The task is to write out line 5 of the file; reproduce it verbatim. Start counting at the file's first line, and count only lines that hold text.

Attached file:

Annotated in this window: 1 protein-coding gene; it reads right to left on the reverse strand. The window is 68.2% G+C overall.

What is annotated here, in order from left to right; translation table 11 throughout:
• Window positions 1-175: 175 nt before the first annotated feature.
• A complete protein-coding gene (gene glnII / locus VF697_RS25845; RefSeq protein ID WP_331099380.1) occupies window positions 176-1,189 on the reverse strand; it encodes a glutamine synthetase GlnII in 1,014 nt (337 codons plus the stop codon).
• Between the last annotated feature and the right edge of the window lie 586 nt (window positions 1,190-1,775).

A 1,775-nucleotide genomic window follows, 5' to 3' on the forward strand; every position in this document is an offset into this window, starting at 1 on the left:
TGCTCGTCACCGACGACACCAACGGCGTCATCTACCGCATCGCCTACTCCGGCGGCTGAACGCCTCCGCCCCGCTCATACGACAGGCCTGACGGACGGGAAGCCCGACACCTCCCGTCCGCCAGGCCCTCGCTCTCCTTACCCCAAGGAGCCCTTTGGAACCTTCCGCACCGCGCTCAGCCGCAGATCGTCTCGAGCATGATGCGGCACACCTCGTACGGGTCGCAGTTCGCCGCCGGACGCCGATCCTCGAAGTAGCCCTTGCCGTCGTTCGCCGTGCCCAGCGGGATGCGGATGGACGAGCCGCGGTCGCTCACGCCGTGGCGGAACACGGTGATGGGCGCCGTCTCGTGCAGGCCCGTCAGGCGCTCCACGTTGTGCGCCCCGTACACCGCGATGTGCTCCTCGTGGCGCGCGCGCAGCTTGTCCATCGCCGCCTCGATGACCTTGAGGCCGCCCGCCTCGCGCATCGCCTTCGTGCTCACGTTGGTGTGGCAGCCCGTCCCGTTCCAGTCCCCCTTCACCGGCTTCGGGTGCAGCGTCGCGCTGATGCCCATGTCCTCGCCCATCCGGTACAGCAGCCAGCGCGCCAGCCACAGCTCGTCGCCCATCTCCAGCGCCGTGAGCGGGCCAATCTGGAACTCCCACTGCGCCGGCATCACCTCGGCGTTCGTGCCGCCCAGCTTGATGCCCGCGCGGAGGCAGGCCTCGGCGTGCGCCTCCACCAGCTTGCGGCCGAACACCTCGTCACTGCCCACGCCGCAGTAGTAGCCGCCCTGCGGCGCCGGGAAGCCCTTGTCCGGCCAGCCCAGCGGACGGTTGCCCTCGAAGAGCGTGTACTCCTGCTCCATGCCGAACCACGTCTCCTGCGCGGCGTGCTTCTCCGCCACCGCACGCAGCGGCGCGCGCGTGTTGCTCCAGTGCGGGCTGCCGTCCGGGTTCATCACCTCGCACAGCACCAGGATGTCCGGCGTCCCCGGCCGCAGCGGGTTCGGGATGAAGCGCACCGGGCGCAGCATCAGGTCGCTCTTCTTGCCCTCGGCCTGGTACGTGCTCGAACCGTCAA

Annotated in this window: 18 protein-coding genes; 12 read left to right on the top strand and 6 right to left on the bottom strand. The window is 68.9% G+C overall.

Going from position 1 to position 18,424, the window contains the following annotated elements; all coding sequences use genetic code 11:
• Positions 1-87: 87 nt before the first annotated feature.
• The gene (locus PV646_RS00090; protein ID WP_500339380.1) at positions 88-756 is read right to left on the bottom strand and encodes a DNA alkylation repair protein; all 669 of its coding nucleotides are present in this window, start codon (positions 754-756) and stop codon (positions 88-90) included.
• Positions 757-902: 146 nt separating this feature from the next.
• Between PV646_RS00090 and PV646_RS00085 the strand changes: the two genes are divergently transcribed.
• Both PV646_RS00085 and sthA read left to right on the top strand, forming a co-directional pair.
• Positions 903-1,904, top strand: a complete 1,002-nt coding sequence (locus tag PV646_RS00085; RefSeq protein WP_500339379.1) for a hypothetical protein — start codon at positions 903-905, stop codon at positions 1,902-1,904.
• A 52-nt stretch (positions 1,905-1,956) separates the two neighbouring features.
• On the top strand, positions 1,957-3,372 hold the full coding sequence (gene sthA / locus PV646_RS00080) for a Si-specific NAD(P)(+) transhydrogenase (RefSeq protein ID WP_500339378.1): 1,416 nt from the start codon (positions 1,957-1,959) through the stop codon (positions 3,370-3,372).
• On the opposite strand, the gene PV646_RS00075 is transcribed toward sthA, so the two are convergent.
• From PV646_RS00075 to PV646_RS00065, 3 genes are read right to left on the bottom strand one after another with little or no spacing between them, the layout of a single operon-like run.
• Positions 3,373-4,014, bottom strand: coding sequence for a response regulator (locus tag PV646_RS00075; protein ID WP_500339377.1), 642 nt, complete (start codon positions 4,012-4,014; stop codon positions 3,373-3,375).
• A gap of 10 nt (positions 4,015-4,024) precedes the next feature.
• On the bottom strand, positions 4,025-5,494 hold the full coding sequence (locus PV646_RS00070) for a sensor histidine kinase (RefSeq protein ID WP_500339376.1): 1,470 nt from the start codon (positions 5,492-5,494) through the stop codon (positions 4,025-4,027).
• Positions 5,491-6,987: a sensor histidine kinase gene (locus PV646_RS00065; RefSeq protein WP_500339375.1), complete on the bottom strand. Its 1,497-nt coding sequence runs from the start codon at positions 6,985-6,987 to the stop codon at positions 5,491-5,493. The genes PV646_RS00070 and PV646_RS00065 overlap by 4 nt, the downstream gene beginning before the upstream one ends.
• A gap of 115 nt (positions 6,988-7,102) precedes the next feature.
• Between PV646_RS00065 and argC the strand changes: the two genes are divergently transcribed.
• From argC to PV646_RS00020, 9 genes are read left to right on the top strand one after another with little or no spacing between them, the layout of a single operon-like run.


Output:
• Between the last annotated feature and the right edge of the window lie 586 nt (window positions 1,190-1,775).